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About The Plattsmouth daily herald. (Plattsmouth, Nebraska) 1883-19?? | View Entire Issue (Jan. 2, 1888)
i.Y, iAKUARV 2, 1888.
V . '"
. YEAR'S SERMON BY THE REV.
DR. TALMAGE. '
In ThU World We Get no Idea of thm
Extant and Glory of Heaven Eye Ilatk
Not Seen nor Ear Heard Anything IJk
' the Advancing Splendors.
Brooklyn, Jan. 1. At the Tab
ernacle this morning the Rev. T. De
Witt Talmage, D. D., announced tliat
next Satbath he will legin a course of
fcernions to the women of America, with
lractical hints for men, tho following
tfubject.s among others:
"Tho Women Who Have to Fight the
Rattle of Lifo Alone." "Marriage for
Worldly Success, without Reference to
lloral Ch: meter;" "Is Engagement as
Binding as Marriage?" "Women Who
Are Already Uncongenially Married,"
"Influences Abroad for the Destruction
of Women," "Wifely Ambition Right
find Wrong," "What Kind of Men Wo
men Should Avoid," Simplicity as Op
jMjscd to Affectation," "Reformation in
Dress," "Plain Women," "Tho Female
Skeptic" and "Christian Housewifery."
This morning Dr. Talmage's subject
was: "The Coming Glory;" his text,
I Corinthians, ii, 1); "Eye hath not seen,
nor ear heard, neither have entered into
the heart of man, the tilings which God
hath prepared for them that loves him."
Jiigliteen eighty-eight! How strange
it looks, and how strange H sounds! Not
only is the past year dead, but the cen
tury is living. Only twelve more long
breaths and the old giant will have ex-
! tired. None of the past centuries will
mj present at the olejuies. Only the
Twentieth century will see the Nine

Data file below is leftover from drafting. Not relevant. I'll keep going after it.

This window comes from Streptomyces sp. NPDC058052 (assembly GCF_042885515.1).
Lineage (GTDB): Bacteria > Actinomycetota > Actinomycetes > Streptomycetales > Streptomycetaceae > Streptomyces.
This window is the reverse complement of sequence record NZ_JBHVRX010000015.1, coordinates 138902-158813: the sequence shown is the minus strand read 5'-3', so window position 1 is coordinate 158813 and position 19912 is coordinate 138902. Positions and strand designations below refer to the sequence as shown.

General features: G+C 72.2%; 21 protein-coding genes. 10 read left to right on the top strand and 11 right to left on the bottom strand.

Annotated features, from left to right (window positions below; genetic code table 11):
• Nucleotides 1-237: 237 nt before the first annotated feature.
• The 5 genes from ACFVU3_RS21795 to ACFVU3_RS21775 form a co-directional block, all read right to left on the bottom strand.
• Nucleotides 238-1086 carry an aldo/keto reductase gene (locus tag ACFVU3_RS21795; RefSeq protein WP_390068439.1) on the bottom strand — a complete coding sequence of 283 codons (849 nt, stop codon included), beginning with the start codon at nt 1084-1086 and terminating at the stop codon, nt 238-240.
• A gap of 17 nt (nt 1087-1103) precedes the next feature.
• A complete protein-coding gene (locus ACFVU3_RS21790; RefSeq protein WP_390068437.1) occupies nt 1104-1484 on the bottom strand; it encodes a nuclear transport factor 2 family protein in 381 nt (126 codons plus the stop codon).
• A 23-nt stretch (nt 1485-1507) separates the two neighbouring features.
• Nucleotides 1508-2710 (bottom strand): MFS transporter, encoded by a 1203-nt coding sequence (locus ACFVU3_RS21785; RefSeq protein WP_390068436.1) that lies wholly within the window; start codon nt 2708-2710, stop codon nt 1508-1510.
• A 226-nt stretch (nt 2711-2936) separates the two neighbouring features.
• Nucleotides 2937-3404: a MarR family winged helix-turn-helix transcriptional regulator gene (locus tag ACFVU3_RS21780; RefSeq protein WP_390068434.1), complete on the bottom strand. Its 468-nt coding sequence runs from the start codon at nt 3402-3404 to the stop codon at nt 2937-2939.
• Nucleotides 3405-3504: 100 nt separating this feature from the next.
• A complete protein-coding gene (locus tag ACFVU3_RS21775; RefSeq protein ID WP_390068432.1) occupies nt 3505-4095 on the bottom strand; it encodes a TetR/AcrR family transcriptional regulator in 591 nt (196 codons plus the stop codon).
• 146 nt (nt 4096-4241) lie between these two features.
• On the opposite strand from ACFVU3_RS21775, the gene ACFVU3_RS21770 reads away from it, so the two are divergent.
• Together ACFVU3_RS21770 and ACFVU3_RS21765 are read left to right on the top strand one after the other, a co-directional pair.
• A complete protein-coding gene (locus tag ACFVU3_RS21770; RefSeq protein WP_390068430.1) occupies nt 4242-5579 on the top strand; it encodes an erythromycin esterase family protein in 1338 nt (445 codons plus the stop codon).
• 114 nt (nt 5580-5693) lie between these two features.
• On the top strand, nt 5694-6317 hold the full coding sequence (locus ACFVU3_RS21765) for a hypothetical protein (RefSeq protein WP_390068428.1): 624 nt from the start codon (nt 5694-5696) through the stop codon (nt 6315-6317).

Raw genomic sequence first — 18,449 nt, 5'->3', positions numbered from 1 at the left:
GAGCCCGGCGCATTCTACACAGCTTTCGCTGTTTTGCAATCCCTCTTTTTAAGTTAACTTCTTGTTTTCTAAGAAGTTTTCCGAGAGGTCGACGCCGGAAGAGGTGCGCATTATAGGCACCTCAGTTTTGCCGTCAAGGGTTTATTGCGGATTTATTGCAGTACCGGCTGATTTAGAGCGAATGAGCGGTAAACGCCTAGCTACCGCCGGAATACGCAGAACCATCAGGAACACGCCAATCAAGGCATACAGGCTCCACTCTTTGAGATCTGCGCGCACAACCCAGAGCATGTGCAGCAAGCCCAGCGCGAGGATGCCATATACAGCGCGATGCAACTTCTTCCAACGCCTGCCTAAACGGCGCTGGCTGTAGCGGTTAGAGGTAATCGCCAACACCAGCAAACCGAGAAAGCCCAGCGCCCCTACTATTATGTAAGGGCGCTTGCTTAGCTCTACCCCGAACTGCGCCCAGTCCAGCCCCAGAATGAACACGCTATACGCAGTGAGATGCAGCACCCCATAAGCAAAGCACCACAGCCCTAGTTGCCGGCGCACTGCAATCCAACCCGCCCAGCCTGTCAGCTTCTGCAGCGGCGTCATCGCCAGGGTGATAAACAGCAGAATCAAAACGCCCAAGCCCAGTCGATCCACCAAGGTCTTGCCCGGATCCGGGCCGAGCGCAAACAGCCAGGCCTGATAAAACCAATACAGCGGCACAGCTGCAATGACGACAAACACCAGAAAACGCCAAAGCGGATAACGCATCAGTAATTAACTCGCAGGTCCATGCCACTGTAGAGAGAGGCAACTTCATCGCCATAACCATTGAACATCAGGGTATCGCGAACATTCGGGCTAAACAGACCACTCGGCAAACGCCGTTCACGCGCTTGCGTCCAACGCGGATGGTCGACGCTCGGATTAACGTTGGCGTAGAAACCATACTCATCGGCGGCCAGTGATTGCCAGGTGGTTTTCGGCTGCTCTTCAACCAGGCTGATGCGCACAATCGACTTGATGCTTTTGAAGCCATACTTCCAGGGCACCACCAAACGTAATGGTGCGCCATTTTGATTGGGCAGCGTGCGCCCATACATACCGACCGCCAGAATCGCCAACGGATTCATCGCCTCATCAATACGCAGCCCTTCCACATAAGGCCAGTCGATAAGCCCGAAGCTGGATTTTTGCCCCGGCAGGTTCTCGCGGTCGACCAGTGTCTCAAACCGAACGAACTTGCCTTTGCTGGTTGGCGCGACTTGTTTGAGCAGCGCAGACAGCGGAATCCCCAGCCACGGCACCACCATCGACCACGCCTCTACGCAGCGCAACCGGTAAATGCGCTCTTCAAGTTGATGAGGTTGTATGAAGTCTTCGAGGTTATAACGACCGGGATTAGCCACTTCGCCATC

teenth buried. As all the years are
hastening past, and all our lives on earth
will soon be ended, I propose to cheer
myself, and cheer you with the glories to
come, which shall utterly eclipse all the
glories past; for my test tells lu that
(eye hath not seen, nor ear heard, any
jhinijkc the advancing splendors.
The cify of Corinth has ljeen called tho
Paris of antiquity. Indeed, for splendor,
the world holds no such wonder today.
It stood on an isthmus washed by two
reas, the one sea bringing the commerce
)f Kuroio, the other sea bringing the
commerce of Asia. From her wharves,
in the construction of which whole king
doms had lx-cn ft)sorbed, war galleys with
three banks of oars pushed out and con
founded the navy yards or ail t!e world.
J luge handed machinery, such as modem
invention cunnot equal, lifted ships from
ihe sea on one tsido and transported them
n trucks across the isthmus and sat
them down in the sea on the other side.
The revenue olhcers of the city went
down through the olive groves that lined
t he beach to collect a tarilf from all na
tions. The mirth of all people sported in
jier Isthmian games, and the lieauty of
nil lauds eat in her theatres, walked hei
jHU'ticos, and throw itself on the altar of
her stupendous dissipations. Column,
find statue, and temple bewildered the
tjcholdcr. There were white marble
fountains into which, from nurtures at
f he side, there rushed waters everywhere
known for health giving qualities.
Around these basins, twisted into
wreaths of stone, there were all tho
Jjeuuties of sculpture and architecture;
while standing, as if to guard the costly
display, was a statue of Hercules of bur
nished Corinthian brass. Vases of terra
cotta adorned the cemeteries of the
dead vases so costly that Julius Cajsar
was not satisfied until he had captured
them for Rome. Armed officials, the
iwintharii jKiced up and down to see that
jtio statue was defaced, no ixnlestal over
thrown, no bas-relief touched. From
the edge of the city a hill arose, with its
magnificent burden of columns, and
towers, and temples (1,000 slaves wait
ing at one shrine), and a citadel so
thoroughly impregnable that Gibraltar
Js a heap of sand compared with it.
Amid all that strength and magnificence
Corinth stood and defied the world.
Oh! it was not to rustics who had
never seen anything grand that Paul ut
tered this text. They had heard the
best iniuac that had come from the best
instruments in all the world; they had
Jioard songs floating from morning por
ticos and melting in evening groves; they
Jiad passed their whole lives among pict
ures, and frulpture, and architecture,
and Corinthian brass, which had been
molded and shaied until there was no
chariot wheel in which it had not sped,
i:id no lower in which it had not
glittered, and no gateway that it
Jiad not adorned. Ah, it was
H ioM thing for Paul to stand
there amid all that, and say: "All this
is nothing. These sounds that couje from